Second in an occasional series.
People naturally try to better their conditions – personally and as societies. For societies, a level of engineering is often involved, so it benefits engineers to look at not only the problems, but at the impact of the possible solutions, examining the unintended consequences of what some may perceive as improvements.
”Improved” societies are often dubbed “utopias,” places of perfection. But perfection is an ideal, usually impossible or impractical to reach. These are the issues that Catherine Baritaud addresses in her University of Virginia Summer Session course, “Utopias and the Technological Society,” which is open to all students, but targeted toward engineers.
“All utopias are engineered societies,” said Baritaud, a lecturer in the School of Engineering and Applied Science’s Engineering and Society department. “Engineering is social experimentation with the culture of technology created by man for his benefit.”
Baritaud, who has taught the course for several years, exposes the students to the works of Greek philosopher Plato; social philosopher Thomas More, who coined the word “utopia” from two Greek words meaning “no” and “place”; and Edward Bellamy, whose 1888 book, “Looking Backward,” described a utopian future.
Baritaud noted that utopian thought comes from humans’ desire to correct things in society they perceive are not working. “People want to make a better life,” Baritaud said. “Whether it is learning how to carry fire or how to make fire.”
She said that in each culture, non-engineers have ideas about making it better, whether it is a faster computer or a better telephone. But with the faster computer or the better telephone, what happens to the old technology? Are the slower computers and outdated telephones shipped to a Third World country, where they become part of the pollution problem?
“People don‘t look at all the ramifications,” she said. “I want the students to question the designs and the culture, and look at them not from the perspective of today, but from the view of what is the problem.”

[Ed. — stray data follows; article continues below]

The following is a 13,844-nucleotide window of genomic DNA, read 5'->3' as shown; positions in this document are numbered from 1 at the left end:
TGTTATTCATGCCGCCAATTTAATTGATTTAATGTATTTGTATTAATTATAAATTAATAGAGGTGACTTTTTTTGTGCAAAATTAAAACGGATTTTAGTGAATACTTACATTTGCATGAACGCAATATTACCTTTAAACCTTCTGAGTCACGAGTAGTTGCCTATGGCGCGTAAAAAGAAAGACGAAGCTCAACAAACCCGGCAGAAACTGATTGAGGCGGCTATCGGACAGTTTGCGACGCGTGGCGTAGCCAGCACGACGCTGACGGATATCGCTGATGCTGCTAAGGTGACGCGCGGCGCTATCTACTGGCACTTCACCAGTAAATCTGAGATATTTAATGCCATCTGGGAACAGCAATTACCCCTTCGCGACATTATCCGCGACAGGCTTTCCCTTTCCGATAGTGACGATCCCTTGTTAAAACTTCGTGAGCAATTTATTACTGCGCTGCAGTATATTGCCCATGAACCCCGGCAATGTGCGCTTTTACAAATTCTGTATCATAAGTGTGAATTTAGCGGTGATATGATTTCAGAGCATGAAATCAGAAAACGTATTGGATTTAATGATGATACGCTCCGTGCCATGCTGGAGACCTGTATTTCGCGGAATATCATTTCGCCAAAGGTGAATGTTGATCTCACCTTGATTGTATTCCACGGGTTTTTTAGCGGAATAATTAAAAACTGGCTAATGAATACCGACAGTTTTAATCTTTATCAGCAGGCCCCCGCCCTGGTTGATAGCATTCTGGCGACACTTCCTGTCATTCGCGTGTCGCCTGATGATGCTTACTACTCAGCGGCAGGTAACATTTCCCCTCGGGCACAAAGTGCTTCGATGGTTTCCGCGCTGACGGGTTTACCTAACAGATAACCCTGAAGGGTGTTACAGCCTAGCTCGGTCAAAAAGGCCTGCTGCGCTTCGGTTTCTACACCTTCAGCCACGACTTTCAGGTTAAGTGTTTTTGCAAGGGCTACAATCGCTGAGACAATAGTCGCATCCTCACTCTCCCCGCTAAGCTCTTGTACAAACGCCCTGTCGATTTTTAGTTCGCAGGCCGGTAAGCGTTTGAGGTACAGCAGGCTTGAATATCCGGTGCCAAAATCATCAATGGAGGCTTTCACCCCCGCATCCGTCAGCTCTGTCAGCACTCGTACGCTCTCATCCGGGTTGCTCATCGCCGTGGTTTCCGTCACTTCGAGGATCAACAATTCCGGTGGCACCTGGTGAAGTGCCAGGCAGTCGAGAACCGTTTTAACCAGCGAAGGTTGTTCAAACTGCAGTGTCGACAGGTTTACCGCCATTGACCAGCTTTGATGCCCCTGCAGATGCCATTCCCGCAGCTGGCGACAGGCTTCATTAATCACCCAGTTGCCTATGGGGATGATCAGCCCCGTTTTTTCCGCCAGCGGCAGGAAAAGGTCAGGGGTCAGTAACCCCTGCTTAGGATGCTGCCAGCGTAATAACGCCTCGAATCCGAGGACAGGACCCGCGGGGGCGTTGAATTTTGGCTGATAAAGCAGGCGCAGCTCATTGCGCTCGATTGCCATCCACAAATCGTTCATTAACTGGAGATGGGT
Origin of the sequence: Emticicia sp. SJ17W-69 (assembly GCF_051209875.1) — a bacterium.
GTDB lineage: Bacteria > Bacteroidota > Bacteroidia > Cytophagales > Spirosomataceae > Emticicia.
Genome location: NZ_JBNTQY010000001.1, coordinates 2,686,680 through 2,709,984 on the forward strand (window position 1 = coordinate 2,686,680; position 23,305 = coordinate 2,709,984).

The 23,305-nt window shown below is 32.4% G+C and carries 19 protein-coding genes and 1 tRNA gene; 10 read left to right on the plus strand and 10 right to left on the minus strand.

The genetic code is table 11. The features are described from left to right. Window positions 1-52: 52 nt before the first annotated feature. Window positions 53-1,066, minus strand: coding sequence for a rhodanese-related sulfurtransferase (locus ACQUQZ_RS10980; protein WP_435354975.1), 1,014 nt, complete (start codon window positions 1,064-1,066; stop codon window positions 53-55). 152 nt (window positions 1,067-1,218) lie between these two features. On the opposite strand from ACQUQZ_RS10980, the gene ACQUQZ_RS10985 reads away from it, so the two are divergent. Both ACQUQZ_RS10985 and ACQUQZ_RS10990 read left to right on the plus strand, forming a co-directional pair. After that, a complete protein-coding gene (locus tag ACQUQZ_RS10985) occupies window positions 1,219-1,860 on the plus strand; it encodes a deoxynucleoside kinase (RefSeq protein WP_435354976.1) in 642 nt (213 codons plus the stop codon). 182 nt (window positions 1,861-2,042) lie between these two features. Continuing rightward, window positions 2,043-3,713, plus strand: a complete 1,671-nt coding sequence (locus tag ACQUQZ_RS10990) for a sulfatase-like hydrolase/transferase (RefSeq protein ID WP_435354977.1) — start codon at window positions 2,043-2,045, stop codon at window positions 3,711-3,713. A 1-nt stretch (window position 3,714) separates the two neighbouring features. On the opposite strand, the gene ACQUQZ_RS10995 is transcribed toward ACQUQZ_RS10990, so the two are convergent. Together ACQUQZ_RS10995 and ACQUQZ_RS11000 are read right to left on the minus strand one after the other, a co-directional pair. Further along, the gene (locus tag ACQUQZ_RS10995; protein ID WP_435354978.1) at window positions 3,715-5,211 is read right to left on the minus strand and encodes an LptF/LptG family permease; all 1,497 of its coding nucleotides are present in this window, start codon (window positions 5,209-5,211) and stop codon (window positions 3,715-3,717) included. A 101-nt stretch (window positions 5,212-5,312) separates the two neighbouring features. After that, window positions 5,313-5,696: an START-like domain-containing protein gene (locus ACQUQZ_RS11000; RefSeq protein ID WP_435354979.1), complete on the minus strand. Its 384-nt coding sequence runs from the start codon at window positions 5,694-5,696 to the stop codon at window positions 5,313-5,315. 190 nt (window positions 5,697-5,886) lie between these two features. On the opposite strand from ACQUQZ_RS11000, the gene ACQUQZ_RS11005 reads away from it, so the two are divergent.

She uses the works of More and Bellamy to expose the students to the utopian visions of the past, and she has them explore other social movements, such as the Oneida Community or the Chautauqua Movement, to see what went wrong, what went right and what came out of them.
“I want the students to learn to ask questions,” she said. “What is the ‘real’ problem here? Will the ‘solution’ really work? And also to realize that it may not work and that the real ‘solution’ may be simpler.”
And to realize that part of the issue may be who perceives a situation as a problem.
“Learning how to ask questions is an important skill,” she said. “This can be a huge ‘aha’ moment for them.”
Raising such questions has been a part of the culture of engineering at U.Va., which has for more than 100 years required fourth-year students to complete a two-part thesis project, the first technical research and the second a social analysis.
“How does it fit?” Baritaud said. “They have to examine some aspect of the technology on the feasibility to society, the social experiment.”
She also challenges students to question homeostasis, where the society reaches a level wherein it feels that a technology is perfected and stops seeking to improve it.
“Why stop exploring for a better way?” Baritaud said.
In looking for a better way, the students need to apply more than technical expertise and use ethical standards to make decisions. For some, this is an epiphany.
“The joy is when the light bulb comes on,” she said.
Part of that light bulb for some students involves understanding that engineers can find careers in public policy, a realization that struck Kathryn McAtamney, 19, a rising third-year chemical engineering major from Falls Church.
“I found I could push into public policy and deal with societal, moral and technological innovations,” she said. “It would be like engineering without tinkering with my hands.”
McAtamney started out as a pre-commerce student, but then transferred to the Engineering School because it seemed more interesting. She thinks the utopia course is fantastic because of the amount and level of discussion it involves.
“You really get to know your fellow engineering students,” she said. “In a lot of other classes, you get to learn about applications, but not about where you can take them.”
She also praised Baritaud for her knowledge of the most current technology in fields such as waste management and water systems.
“In a lot of the other classes, we analyze the past, but we don’t get to see the future,” McAtamney said.
Andrea McPartland, 19, of San Diego, a rising third-year biomedical engineering major, said the course has broadened her horizons.
“Engineering makes you think about innovation, but this class makes you think about the moral implications,” she said. “It teaches you to be socially aware and think about the ethical questions.”
She said there are more discussions in this course than in other engineering courses, discussions where students can bring their own ideas about morality, history and ethics.
“It makes me think about going beyond creating,” she said. “That is important, but this shows me what else you can do with an engineering degree, such as public policy.”
“The students have been exposed to a variety of methods to ask tough questions and to know when something needs to be explored deeper,” Baritaud said. “The most important take-away lesson for them is to realize they are part of a larger world and that everything they create will affect someone else, maybe someone they never know.”